Does Atrazine Cause Cancer?

Atrazine belongs to a class of compounds called triazines, all of which have been proven to cause cancer in laboratory rats. And while both the EPA and the WHO deny any link between Atrazine and cancer, there are studies from several rural Kentucky counties that argue otherwise.

Remember, Atrazine is an endocrine disruptor. So atrazine effect on humans is well defined. It’s believed the herbicide may increase the incidence of tumors by disrupting those endocrine-signaling pathways. It can increase the conversion of testosterone into estrogen, increasing the risk of breast cancer for women.

(Image source: Image courtesy of EpThinkTank)

Moreover, Atrazine uses the same aromatase pathways used by a popular class of breast cancer drugs (aromatase inhibitors). As a result, Atrazine can decrease the effectiveness of these drugs. It can also increase the rate of cell proliferation in existing tumors—meaning that those women already suffering from breast cancer are potentially the most vulnerable to atrazine exposure.

Atrazine’s ability to interfere with normal hormonal function also makes it dangerous in terms of reproductive health. By mimicking the hormones produced at various cycles of pregnancy, it’s believed to be linked with preterm births and other common issues.

But despite dozens of studies showing the adverse health effects of atrazine exposure, authorities (along with Atrazine’s manufacturer Syngenta) claim there’s still just not enough conclusive evidence to say with certainty that Atrazine causes cancer.

Given that Atrazine is worth billions of dollars in business each year, it seems baffling (if not maddening) that this single and extremely important question remains unanswered.

At the same time, those types of comprehensive studies are hardly forthcoming. As you’ll see in a moment, the EPA actually had to be taken to court to ensure they’d evaluate the dangers of potential exposure.

Effectively Banned in 35 Countries

Atrazine’s consistent spread through the water supply is the primary reason it isn’t used anywhere in Europe.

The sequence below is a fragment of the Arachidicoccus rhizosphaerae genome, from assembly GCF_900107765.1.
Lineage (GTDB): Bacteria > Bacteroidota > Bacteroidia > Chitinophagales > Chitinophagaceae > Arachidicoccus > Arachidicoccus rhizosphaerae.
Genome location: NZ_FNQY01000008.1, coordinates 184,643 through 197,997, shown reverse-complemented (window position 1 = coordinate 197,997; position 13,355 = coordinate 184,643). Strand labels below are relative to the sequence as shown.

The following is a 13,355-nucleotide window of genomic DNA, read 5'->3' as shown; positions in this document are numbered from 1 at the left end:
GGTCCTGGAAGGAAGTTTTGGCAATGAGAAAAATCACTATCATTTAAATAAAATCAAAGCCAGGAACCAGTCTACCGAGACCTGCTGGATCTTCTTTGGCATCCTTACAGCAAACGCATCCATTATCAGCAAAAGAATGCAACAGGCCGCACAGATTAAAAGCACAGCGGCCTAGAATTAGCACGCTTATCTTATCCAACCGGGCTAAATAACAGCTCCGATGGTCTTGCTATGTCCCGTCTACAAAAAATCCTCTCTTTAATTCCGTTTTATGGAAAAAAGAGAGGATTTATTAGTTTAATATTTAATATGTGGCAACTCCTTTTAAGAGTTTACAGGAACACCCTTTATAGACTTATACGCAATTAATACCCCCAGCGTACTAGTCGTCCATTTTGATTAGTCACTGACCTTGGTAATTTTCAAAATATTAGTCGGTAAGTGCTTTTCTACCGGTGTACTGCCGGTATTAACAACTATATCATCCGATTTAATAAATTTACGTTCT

Syngenta’s public relations team fervently insists it’s not strictly banned or on any list of “forbidden” compounds.

But its persistence in groundwater samples led the European Commission (EC) to discontinue the herbicide’s use in October of 2003—the same month the EPA renewed its registration. The EC cited its “long-term persistence in the environment, together with toxicity for wildlife and the possible link to effects on human health,” as its cause.

(Image source: Image courtesy of Energy Intelligence)

The decision was the first action ever taken against endocrine-disrupting compounds by European authorities. While many view this as a serious step in the right direction, others point to the fact that Syngenta—a company headquartered in the EU—is making billions each year off a product that can’t even be used in its home country.

Some American farmers have begun to follow suit, switching from Atrazine to safer and more organic weed killers. But without a prohibition or a serious shift in incentives, it’s unlikely the rest of the industry will follow suit anytime soon.

Taking Legal Action

Syngenta has also been busy in court—defending itself from various class action lawsuits going back over a decade.

While the company fervently denied all wrongdoing, it still agreed to pay out $105 million to reimburse more than a thousand water systems throughout the United States for “the cost of filtering atrazine from drinking water.”

A few years later, in 2015, Canada’s Pest Management Regulatory Agency (PMRA) began a product review. Instead of setting a strict limit on Atrazine in water levels, the PMRA ultimately left the pesticide’s registration intact.

In 2019, the Center for Biological Diversity entered into a legal agreement with the EPA, forcing the government agency to review the impact of eight popular pesticides on endangered and protected species.